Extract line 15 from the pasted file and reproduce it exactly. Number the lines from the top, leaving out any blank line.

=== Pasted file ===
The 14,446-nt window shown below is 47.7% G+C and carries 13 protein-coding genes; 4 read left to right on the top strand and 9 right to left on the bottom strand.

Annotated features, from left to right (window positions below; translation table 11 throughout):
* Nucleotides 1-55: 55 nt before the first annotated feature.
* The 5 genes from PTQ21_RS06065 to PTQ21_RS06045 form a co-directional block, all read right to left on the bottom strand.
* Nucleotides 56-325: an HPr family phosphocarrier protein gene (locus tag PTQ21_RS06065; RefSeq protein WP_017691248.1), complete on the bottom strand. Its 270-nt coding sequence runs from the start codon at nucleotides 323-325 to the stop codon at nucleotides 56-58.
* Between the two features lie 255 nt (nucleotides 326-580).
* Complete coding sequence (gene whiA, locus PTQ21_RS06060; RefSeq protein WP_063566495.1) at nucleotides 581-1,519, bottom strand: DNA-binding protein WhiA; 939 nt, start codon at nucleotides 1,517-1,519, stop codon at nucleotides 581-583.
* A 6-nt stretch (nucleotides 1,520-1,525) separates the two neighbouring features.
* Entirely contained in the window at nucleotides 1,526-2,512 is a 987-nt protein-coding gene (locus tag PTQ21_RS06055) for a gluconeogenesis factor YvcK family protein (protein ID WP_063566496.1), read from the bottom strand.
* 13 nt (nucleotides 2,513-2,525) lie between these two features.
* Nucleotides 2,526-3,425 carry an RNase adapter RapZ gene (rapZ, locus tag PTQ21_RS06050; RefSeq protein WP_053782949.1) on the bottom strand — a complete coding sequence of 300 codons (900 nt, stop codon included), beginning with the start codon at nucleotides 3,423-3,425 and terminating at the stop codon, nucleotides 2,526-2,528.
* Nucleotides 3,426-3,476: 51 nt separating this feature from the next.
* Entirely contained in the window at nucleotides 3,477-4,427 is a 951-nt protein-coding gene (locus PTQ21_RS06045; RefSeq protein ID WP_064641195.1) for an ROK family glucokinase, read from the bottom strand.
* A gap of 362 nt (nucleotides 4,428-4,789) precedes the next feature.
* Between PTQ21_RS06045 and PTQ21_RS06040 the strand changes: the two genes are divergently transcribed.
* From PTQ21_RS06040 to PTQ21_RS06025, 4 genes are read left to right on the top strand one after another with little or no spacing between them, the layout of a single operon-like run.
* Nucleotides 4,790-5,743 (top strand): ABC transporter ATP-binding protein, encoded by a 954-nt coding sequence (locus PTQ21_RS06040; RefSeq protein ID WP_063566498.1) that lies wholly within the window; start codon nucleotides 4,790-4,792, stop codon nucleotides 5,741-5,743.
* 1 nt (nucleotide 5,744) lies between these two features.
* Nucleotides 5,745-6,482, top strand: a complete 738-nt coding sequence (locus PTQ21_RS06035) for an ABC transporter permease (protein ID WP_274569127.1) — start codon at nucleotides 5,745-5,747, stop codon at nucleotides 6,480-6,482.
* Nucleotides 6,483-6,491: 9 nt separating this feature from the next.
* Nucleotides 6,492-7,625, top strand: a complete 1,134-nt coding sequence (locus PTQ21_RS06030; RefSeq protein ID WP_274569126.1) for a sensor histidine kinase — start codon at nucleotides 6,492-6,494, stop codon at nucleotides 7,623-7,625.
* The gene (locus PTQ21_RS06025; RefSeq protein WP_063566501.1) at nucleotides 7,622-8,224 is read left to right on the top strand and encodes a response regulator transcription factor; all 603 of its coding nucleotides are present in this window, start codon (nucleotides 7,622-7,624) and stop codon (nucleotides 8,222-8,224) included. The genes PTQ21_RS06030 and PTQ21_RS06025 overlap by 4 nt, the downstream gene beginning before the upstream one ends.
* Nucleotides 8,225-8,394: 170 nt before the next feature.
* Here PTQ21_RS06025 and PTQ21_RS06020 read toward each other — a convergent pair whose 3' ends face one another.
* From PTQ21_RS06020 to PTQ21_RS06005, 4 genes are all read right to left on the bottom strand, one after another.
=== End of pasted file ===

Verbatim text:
* Between PTQ21_RS06045 and PTQ21_RS06040 the strand changes: the two genes are divergently transcribed.